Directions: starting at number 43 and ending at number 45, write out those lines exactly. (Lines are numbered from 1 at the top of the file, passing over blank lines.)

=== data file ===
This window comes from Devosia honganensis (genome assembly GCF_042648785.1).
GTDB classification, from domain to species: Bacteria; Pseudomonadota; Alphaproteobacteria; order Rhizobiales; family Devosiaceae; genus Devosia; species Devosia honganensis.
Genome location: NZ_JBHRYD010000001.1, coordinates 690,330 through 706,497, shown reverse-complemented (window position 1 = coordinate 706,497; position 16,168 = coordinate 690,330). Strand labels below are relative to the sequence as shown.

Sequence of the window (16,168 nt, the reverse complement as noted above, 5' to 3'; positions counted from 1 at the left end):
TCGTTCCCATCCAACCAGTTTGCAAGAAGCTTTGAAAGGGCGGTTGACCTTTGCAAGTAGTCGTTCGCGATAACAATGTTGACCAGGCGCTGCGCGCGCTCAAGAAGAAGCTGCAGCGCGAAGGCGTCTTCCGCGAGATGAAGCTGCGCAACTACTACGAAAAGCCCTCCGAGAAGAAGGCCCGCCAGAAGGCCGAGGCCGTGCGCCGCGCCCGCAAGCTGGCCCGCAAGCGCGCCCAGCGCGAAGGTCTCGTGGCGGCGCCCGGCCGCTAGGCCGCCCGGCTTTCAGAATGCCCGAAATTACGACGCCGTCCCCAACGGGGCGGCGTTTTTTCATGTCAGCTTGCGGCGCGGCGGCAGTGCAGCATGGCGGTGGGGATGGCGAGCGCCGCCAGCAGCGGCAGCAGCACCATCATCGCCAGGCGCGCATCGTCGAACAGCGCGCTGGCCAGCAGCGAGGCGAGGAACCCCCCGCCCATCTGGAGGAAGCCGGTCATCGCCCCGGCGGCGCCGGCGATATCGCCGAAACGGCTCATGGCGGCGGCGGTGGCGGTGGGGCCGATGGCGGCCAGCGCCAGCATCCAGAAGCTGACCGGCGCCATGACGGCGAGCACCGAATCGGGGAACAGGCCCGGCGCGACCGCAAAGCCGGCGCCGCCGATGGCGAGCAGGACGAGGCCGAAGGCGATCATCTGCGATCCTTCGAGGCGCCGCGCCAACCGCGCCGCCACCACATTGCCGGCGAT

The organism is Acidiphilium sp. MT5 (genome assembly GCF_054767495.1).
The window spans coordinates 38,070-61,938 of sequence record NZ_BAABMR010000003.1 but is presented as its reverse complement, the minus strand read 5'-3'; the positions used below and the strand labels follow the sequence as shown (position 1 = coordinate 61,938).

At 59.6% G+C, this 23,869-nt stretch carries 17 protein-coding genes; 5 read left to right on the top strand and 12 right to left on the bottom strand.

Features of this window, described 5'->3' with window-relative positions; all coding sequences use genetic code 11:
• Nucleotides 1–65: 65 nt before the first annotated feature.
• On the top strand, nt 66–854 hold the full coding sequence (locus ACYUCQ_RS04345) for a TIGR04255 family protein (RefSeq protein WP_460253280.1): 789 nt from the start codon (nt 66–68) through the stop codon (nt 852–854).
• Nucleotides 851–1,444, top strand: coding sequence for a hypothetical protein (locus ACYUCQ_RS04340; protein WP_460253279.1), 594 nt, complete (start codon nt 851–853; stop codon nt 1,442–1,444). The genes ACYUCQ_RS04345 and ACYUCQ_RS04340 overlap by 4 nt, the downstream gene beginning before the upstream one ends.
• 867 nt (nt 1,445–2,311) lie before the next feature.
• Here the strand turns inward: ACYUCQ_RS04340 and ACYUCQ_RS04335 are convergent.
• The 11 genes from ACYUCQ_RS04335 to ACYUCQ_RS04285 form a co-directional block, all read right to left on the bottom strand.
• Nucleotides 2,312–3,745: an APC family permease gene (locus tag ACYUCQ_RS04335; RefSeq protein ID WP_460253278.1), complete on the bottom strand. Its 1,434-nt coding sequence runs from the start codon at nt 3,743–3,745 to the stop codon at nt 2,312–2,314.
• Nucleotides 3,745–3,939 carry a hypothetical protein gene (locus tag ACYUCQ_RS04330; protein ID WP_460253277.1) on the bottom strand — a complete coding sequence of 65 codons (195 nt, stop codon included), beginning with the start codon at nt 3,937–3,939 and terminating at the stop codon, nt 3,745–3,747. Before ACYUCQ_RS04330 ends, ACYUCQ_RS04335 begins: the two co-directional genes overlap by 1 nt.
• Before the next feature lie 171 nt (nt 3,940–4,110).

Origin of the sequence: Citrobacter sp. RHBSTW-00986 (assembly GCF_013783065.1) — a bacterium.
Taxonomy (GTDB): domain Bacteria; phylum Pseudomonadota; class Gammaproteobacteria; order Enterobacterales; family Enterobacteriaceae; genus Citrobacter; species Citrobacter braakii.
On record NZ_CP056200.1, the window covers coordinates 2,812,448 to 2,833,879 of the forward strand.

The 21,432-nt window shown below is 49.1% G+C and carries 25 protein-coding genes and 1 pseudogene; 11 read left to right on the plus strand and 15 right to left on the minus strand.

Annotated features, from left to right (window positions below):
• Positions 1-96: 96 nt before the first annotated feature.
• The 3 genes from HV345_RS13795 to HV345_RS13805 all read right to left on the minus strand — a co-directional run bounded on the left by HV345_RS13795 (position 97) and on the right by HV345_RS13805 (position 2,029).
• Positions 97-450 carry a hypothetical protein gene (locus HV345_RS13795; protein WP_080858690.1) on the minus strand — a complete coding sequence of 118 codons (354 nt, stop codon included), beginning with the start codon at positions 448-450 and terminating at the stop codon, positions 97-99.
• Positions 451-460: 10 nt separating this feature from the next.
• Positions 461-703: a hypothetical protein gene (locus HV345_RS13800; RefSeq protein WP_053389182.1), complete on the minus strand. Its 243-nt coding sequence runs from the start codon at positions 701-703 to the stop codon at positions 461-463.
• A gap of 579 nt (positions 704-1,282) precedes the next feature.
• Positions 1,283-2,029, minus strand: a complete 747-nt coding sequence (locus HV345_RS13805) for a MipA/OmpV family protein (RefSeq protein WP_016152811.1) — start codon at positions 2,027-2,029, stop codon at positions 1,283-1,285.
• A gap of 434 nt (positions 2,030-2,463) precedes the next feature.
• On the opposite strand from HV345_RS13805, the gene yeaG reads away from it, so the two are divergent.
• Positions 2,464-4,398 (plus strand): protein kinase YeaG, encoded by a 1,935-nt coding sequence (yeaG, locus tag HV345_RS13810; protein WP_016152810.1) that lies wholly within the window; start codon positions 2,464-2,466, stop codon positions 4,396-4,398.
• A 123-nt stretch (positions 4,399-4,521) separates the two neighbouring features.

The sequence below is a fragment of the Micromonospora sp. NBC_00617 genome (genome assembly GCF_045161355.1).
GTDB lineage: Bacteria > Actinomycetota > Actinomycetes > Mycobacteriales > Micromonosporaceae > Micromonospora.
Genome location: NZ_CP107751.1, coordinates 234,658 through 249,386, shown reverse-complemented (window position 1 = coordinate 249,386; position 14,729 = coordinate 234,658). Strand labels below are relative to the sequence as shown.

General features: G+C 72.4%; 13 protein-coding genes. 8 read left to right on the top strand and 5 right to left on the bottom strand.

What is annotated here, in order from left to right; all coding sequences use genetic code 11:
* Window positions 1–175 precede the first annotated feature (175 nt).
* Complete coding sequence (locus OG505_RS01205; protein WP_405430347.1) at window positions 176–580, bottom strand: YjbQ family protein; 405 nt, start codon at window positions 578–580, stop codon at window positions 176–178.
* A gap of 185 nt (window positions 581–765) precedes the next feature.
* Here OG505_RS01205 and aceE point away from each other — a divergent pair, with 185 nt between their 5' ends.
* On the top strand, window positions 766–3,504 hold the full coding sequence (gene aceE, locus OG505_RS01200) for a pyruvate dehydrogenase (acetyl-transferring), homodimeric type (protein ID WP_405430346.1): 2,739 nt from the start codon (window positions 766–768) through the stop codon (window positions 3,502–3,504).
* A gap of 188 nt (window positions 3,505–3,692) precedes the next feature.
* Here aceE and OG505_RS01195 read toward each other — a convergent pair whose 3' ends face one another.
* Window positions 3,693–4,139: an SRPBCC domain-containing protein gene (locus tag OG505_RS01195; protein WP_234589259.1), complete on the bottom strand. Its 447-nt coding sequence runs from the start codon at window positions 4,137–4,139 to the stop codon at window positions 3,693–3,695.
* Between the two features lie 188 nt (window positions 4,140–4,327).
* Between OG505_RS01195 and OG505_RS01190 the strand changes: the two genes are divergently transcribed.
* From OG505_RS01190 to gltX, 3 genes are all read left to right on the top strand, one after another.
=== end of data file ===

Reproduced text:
* Here OG505_RS01205 and aceE point away from each other — a divergent pair, with 185 nt between their 5' ends.
* On the top strand, window positions 766–3,504 hold the full coding sequence (gene aceE, locus OG505_RS01200) for a pyruvate dehydrogenase (acetyl-transferring), homodimeric type (protein ID WP_405430346.1): 2,739 nt from the start codon (window positions 766–768) through the stop codon (window positions 3,502–3,504).
* A gap of 188 nt (window positions 3,505–3,692) precedes the next feature.